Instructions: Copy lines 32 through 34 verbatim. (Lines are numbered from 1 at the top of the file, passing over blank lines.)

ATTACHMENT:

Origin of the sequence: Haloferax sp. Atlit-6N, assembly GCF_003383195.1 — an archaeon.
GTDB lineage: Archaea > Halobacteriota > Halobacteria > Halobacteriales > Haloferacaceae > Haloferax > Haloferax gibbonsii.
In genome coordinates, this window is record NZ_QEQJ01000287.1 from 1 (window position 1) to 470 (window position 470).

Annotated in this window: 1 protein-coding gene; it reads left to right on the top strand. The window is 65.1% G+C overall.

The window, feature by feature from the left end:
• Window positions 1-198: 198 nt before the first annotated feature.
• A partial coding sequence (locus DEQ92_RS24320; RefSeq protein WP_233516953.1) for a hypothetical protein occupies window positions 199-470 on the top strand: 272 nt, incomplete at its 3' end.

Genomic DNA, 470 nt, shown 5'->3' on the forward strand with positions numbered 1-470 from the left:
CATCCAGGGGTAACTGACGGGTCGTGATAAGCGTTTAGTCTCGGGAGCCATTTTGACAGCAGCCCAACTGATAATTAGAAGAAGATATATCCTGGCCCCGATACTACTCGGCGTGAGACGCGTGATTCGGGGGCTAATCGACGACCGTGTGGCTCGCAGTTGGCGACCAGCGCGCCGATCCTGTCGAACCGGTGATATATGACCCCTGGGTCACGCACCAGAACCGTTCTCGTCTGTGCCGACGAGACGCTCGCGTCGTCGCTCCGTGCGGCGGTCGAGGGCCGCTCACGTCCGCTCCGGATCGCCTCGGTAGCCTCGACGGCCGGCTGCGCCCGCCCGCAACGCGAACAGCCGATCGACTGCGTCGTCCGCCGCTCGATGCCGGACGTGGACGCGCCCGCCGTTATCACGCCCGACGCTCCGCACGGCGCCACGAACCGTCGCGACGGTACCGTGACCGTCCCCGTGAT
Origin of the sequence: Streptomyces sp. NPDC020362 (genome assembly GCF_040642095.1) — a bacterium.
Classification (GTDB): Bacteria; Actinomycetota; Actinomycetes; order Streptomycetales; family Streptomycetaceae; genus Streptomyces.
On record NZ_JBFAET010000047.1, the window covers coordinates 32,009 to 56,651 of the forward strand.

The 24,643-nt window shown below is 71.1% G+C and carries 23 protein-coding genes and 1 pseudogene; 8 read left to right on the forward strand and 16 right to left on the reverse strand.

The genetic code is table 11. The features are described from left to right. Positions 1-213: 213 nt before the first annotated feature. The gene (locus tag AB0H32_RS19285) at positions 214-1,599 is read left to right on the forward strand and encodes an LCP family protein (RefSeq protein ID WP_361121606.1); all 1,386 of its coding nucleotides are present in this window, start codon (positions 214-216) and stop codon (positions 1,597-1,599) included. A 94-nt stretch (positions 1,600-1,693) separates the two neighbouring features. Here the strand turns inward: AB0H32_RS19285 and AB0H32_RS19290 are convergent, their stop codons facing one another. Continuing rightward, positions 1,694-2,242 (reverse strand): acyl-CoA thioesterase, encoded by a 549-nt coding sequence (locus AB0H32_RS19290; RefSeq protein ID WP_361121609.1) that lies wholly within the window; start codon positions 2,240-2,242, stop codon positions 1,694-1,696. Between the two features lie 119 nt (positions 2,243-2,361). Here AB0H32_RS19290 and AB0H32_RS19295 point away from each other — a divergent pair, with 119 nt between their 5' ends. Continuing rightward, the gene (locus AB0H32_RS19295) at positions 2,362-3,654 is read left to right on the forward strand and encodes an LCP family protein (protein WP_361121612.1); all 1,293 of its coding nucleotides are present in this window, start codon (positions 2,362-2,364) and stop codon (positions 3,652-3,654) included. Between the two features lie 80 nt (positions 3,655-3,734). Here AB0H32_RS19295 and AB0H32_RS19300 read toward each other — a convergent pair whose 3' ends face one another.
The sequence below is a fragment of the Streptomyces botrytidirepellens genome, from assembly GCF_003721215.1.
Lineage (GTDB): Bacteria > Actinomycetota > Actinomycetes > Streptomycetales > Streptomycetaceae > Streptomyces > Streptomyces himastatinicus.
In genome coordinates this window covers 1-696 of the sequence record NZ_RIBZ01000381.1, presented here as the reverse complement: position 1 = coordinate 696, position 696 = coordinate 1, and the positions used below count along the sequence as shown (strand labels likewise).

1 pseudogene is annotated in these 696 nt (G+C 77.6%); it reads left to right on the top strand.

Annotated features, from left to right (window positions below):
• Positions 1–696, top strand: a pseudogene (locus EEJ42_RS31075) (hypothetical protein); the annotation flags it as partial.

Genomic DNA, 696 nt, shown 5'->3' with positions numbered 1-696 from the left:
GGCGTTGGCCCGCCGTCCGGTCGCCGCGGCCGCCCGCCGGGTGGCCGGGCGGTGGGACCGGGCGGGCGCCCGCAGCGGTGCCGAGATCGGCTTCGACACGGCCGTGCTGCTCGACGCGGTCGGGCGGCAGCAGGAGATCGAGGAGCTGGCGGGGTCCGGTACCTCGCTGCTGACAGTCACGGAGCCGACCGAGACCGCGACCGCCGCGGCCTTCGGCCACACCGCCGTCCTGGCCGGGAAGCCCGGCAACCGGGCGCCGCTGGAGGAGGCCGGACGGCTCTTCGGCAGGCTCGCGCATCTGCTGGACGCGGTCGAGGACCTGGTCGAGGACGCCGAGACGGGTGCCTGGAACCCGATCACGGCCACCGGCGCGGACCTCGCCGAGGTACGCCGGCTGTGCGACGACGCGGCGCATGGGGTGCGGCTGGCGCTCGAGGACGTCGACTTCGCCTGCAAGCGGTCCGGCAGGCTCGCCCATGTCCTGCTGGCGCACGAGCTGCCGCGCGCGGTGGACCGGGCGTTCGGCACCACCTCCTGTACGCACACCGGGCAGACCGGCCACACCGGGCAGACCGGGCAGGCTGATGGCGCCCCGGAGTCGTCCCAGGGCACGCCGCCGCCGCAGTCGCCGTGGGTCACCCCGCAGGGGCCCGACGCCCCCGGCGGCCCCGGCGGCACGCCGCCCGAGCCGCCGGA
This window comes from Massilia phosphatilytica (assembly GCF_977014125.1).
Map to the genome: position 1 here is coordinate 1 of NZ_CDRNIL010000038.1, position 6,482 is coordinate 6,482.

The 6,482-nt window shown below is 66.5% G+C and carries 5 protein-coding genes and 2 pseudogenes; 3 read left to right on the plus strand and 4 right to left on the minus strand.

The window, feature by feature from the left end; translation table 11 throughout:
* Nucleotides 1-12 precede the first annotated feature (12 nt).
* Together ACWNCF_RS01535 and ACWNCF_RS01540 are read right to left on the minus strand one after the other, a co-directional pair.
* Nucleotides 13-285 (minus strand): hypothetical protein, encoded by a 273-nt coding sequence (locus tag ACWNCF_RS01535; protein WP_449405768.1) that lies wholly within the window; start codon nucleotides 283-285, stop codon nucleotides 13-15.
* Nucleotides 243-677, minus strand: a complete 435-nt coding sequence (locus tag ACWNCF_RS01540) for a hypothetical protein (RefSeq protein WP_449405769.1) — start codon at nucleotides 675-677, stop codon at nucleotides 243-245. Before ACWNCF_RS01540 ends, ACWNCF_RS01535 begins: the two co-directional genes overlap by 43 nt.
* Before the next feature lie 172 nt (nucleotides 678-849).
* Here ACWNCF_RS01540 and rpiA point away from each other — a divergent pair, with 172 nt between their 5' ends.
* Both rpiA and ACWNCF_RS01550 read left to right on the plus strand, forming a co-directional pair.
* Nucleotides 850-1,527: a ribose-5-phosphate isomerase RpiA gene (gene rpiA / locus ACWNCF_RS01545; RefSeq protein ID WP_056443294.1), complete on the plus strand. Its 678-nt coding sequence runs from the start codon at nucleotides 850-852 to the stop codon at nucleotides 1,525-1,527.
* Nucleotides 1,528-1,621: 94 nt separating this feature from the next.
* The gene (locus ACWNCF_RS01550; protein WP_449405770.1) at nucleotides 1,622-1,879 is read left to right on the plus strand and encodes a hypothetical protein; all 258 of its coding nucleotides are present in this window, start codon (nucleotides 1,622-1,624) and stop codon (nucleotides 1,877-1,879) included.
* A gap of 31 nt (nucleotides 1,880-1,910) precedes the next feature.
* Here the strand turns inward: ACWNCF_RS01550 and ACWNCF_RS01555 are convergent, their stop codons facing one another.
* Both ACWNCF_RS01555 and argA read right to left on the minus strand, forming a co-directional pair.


* Here ACWNCF_RS01540 and rpiA point away from each other — a divergent pair, with 172 nt between their 5' ends.
* Both rpiA and ACWNCF_RS01550 read left to right on the plus strand, forming a co-directional pair.
* Nucleotides 850-1,527: a ribose-5-phosphate isomerase RpiA gene (gene rpiA / locus ACWNCF_RS01545; RefSeq protein ID WP_056443294.1), complete on the plus strand. Its 678-nt coding sequence runs from the start codon at nucleotides 850-852 to the stop codon at nucleotides 1,525-1,527.